Generally the terrain was pretty fabulous. A little more variety with tree skiing in particular would score them more marks.
Alpine Terrain
The alpine terrain was varied and generally provided adequate challenge for advanced riders. We were able to head down steep open bowls and it was awesome to let the boards rip! Mother Nature provided some great features in the form of cornices, rollers and lips to launch off. Some rock features would have added to the excitement.
Tree Skiing
The lower third of all the runs finished with some tree skiing, although the trees were generally very widely spaced or sporadic, so the terrain could be more aptly described as sub-alpine. Each run was very varied and plenty of fun, but it wasn’t particularly challenging because of the gentle pitch and the very wide spacing of the trees.
Strong Intermediate Terrain
Coast Range Heli Skiing claim that they can cater to intermediates, and certainly the small group format would allow for appropriate grouping of intermediates or slower skiers. We weren’t specifically reviewing this part of their terrain, and whilst some parts of the runs were adequately mellow, other elements of the terrain we rode wouldn’t be conducive to intermediates, such as difficult entries and some steep pitches. And the hard snow up top that we experienced wouldn’t have put a smile on an intermediate’s dial. At least the sub-alpine terrain was low angle and the trees very widely spaced in parts.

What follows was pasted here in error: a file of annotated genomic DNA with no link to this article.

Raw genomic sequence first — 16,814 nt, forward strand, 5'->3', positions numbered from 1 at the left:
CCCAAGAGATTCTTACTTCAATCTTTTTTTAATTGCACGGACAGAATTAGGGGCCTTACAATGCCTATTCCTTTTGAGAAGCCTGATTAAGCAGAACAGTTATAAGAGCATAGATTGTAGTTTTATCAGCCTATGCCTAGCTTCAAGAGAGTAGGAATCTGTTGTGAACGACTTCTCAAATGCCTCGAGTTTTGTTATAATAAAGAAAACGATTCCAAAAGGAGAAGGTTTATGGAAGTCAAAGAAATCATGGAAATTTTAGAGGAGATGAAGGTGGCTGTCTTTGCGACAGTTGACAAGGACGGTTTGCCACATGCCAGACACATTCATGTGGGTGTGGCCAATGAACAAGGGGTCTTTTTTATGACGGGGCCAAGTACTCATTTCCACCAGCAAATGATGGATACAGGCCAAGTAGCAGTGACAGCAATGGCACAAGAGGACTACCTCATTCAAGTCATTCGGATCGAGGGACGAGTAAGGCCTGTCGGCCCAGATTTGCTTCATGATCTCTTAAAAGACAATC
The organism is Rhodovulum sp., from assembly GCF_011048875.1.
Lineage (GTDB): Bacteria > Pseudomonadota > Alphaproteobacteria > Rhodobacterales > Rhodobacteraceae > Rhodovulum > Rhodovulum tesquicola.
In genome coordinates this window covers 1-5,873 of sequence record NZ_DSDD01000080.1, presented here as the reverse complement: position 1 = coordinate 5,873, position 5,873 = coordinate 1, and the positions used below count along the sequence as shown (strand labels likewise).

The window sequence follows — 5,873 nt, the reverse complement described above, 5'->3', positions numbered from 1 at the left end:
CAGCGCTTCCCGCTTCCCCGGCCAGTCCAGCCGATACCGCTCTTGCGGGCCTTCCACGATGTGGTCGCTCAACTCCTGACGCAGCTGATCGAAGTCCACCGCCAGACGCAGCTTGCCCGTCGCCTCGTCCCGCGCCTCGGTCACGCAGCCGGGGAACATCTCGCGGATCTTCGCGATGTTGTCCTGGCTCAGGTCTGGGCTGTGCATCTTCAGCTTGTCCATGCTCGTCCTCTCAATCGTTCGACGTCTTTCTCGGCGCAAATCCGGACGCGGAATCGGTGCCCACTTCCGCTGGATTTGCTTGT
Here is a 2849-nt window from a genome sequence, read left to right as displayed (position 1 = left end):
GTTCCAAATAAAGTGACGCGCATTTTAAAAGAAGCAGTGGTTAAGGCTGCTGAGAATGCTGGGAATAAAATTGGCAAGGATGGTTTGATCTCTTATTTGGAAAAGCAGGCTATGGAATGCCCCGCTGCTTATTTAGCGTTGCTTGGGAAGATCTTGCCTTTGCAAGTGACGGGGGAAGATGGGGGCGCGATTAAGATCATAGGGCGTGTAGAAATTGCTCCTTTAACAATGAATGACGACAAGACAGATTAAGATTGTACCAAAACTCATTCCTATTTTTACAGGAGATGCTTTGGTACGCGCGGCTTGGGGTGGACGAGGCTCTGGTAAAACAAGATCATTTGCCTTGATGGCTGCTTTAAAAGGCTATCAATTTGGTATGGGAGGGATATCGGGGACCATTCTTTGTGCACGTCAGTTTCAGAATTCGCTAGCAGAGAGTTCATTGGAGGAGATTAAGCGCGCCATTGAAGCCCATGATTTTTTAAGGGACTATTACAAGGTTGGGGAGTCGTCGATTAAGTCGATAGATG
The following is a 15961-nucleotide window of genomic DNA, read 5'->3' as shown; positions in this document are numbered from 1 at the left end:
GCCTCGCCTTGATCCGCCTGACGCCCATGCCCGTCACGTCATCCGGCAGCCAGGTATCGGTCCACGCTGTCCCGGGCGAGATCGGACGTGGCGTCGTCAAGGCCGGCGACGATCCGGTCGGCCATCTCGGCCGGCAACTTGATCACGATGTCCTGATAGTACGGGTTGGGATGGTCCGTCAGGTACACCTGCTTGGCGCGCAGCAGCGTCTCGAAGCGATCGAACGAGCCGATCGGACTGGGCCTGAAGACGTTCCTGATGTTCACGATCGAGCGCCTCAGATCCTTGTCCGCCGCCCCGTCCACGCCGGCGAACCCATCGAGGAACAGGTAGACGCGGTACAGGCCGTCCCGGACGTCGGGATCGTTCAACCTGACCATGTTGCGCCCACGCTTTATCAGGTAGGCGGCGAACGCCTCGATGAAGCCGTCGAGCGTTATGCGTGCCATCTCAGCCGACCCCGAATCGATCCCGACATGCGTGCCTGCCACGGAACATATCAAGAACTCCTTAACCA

Advanced Terrain

Most advanced skiers and boarders will find the Coast Range terrain incredibly rad. The cracking runs on the nicely pitched alpine slopes would definitely get a powderhound drooling! And the lips are fabulous for the odd helicopter – it seems apt to do a 360 helicopter when out heli skiing! CRH would score full marks if the tree skiing was a little more challenging.
Expert & Extreme Terrain

As is common with heli skiing, it’s not possible to tackle steep chutes or extreme terrain unless the snowpack is super stable. However beyond any chutes, the majority of the terrain didn’t appear like it would humble experts, with no mega steeps, drop-offs, mini cliffs or gnarly tree skiing.